The Japan-funded foundation for the so-called „comfort women“ during the Second World War is to be dissolved. This was announced by the Seoul Ministry of Family Affairs in a statement.
A protest came from Japan immediately: „The relationship between countries can only exist if international promises are kept,“ said Premier Shinzo Abe on the announcement from South Korea. Japanese Foreign Minister Takeo Akiba cited the South Korean Ambassador to himself.
The Foundation was part of a controversial agreement between Japan’s Prime Minister Shinzo Abe and South Korea’s former President Park Geun Hye in 2015.
Tokyo agreed to pay around 7.8 million euros, which flowed into a fund from which the Victims of sexual enslavement by the Japanese military during the Second World War should be compensated.
The agreement is controversial because, in return, South Korea pledged not to make any further claims or blame for Japan on the mass forced prostitution of thousands of women. The agreement between Japan and South Korea was described by both governments as „definitive and irreversible“ when the foundation was established.
Protesters outside the Japanese embassy in Seoul demand official compensation for the „comfort women“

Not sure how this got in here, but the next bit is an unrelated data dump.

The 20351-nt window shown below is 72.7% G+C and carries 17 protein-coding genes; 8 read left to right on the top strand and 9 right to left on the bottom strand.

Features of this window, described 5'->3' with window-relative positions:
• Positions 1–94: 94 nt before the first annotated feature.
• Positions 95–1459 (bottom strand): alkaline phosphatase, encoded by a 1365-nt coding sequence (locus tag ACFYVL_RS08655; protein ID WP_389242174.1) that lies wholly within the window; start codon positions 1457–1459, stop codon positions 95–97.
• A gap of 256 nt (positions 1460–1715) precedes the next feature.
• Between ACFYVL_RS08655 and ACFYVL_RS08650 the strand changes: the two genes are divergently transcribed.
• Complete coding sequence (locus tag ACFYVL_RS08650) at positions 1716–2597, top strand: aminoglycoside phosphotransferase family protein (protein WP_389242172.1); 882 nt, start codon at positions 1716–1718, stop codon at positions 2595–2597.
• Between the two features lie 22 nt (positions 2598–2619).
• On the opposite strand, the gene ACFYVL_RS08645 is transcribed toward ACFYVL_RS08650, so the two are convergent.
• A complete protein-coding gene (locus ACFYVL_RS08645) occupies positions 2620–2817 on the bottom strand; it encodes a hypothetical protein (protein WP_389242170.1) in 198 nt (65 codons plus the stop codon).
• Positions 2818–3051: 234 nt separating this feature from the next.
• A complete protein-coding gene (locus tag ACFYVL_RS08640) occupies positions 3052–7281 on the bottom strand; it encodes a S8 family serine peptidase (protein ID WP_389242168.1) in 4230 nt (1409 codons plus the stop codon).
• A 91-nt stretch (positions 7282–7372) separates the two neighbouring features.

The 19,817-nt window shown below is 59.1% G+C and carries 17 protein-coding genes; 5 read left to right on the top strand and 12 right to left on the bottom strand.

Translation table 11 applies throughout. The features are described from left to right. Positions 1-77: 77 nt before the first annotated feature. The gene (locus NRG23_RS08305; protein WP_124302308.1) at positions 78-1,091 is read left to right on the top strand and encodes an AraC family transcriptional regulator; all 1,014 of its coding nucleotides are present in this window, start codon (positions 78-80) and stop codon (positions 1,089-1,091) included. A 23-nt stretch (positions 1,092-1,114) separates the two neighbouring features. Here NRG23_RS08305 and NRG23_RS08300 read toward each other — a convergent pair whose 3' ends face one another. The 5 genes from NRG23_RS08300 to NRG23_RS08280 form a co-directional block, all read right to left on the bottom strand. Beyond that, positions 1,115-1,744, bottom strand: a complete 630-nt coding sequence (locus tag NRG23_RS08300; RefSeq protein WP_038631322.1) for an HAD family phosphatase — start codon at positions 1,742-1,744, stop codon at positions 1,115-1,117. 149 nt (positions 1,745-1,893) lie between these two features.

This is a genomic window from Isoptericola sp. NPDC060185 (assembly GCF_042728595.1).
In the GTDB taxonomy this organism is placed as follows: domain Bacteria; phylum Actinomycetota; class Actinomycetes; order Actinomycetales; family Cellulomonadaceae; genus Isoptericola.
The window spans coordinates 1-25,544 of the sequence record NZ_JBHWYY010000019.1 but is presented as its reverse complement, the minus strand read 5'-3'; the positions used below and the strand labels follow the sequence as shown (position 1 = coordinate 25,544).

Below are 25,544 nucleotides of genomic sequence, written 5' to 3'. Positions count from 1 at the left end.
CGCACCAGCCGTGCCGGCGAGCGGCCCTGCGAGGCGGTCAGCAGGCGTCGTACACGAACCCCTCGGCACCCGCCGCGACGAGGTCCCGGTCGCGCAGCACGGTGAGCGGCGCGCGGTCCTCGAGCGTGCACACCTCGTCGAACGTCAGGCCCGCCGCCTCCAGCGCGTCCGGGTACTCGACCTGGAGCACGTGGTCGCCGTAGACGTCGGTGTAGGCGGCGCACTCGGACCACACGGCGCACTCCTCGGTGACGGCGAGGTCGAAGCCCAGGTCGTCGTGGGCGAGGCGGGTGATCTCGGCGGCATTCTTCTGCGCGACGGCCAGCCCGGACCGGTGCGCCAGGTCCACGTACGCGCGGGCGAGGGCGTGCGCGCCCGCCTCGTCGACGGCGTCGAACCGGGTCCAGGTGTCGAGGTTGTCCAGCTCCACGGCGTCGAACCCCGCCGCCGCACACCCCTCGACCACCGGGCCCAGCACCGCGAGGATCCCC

The current Seoul government of President Moon Jae In has repeatedly questioned the treaty, however, as it would not adequately acknowledge the fates of those affected. South Korea once again demanded that Japan officially apologize to former prostitutes on the first official day of remembrance for „comfort women“ on August 14 this year. It was about restoring „the dignity and honor of the victims,“ said the head of state.
Denial of the „dark past“
According to historians, an estimated 200,000 girls and women forced the Japanese military to sex in front brothels in Korea, China, Thailand, Myanmar, the Philippines, Indonesia, and Taiwan between 1937 and 1945. Not only has South Korea been calling for an official apology from the Japanese government for decades, but also human rights organizations such as the Society for Threatened Peoples (GfbV) criticize the „gloomy past“ being denied and not worked up.
The historical dispute has burdened the relations of both countries for decades. It is expected that the one-sided dissolution of the Foundation will reignite the diplomatic dispute. Of the promised equivalent of around € 7.8 million, almost half were paid out to 34 victims and another 58 surviving families. According to the Seoul Ministry of Foreign Affairs, they will work with the Japanese government to discuss how the dissolution of the foundation should be financially regulated.